stipulating that a single supervisory authority should be appointed to coordinate the overall supervision of a conglomerate which may involve many different authorities dealing with different parts of the conglomerate’s activities;
for information sharing and cooperation among the supervisors (including those in non-EU countries) of the regulated entities in a financial conglomerate.

Directive 2011/89/EU introduced amendments giving national financial supervisors new powers to better oversee the conglomerates’ parent entities, such as holding companies. In this way, supervisors may obtain better information at an earlier stage, should a financial conglomerate run into trouble, and be better equipped to intervene.


Directive 2002/87/EC of the European Parliament and of the Council of 16 December 2002 on the supplementary supervision of credit institutions, insurance undertakings and investment firms in a financial conglomerate and amending Council Directives 73/239/EEC, 79/267/EEC, 92/49/EEC, 92/96/EEC, 93/6/EEC and 93/22/EEC, and Directives 98/78/EC and 2000/12/EC of the European Parliament and of the Council (OJ L 35, 11.2.2003, pp. 1-27)It applies from 11 February 2003. EU countries had to incorporate it into national law by 10 August 2004.

Subsequent amendments to Directive 2002/87/EC have been incorporated into the basic text. This consolidated version is of documentary value only.

Supervising banks’ health: ECB accountability and transparency

The European Central Bank (ECB) is accountable to the European Parliament when exercising its power of European banking supervision.

Interinstitutional Agreement 2013/694/EU between the European Parliament and the European Central Bank on the practical modalities of the exercise of democratic accountability and oversight over the exercise of the tasks conferred on the ECB within the framework of the Single Supervisory Mechanism.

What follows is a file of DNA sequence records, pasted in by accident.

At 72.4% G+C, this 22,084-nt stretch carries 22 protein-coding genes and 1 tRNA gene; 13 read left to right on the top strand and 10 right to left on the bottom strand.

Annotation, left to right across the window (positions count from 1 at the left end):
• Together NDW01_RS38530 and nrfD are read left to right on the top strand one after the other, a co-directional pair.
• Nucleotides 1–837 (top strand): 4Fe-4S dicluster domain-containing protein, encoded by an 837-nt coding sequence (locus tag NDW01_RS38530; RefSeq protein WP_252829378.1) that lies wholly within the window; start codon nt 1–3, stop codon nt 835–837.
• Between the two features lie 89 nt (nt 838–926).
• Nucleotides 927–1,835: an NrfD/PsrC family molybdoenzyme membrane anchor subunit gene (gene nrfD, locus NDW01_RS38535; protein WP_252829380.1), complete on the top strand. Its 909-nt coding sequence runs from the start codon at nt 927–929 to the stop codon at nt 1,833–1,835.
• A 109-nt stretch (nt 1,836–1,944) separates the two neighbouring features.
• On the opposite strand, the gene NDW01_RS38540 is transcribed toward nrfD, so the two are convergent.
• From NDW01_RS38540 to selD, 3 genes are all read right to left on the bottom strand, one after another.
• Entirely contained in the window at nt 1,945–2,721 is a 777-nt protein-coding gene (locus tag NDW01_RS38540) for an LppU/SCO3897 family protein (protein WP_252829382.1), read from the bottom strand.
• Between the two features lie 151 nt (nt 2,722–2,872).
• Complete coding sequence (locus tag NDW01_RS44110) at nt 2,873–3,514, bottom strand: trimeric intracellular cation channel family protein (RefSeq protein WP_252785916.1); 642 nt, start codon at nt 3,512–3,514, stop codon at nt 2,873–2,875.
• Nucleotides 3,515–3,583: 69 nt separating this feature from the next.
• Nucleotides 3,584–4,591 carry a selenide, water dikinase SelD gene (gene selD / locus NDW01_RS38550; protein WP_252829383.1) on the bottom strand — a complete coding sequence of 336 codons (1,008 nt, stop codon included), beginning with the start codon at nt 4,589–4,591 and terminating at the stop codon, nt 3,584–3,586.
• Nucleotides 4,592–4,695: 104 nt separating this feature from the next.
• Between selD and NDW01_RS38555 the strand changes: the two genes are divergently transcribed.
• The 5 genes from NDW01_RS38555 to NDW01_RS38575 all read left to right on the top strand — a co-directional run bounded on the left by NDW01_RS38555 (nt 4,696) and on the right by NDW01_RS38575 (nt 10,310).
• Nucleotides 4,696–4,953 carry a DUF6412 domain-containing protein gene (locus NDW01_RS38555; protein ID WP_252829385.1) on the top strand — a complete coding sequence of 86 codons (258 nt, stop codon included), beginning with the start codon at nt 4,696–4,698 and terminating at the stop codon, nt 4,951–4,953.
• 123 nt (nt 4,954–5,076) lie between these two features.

The ECB, as the supervisor of Eurozone banks, has an obligation to be transparent and accountable to the European Parliament (EP). The new task has been assigned to it in response to the 2008 crisis in order to ensure European banking supervision is less dependent on national considerations (for further details, refer to EU legislation establishing a ‘single supervisory mechanism’).

This is key for the legitimacy of its supervisory role. It is the first time substantial powers to supervise banks have been transferred from national to European level. Decisions can be very sensitive since they assess banks’ financial health. For instance, the ECB can require a bank to hold more capital.

By contrast, the ECB remains fully independent when exercising its initial role of being responsible for monetary policy in the Eurozone. Here, the main objective is to ensure price stability.

The practicalities governing the democratic oversight of the ECB’s new supervisory task by the EP are set out in an interinstitutional agreement reached between both institutions in 2013. The key elements are:

Hearings and discussions

The ECB has to appear regularly at public hearings before the EP. Both institutions can hold oral discussions behind closed doors. In this case, the participants are subject to confidentiality requirements. The ECB has to submit a report on the execution of its new supervisory task to the EP every year.

Access to information

The ECB provides the EP with a comprehensive and meaningful record of discussions at meetings of the ECB’s supervisory board.


The EP can launch investigations into possible mistakes by the ECB when exercising its supervisory task. In that situation, the ECB has to cooperate fully with the EP.


The EP is involved in the appointments of the Chair and the Vice-Chair of the ECB’s supervisory board.


Interinstitutional Agreement 2013/694/EU

Council Regulation (EU) No 1024/2013 of 15 October 2013 conferring specific tasks on the European Central Bank concerning policies relating to the prudential supervision of credit institutions (OJ L 287, 29.10.2013).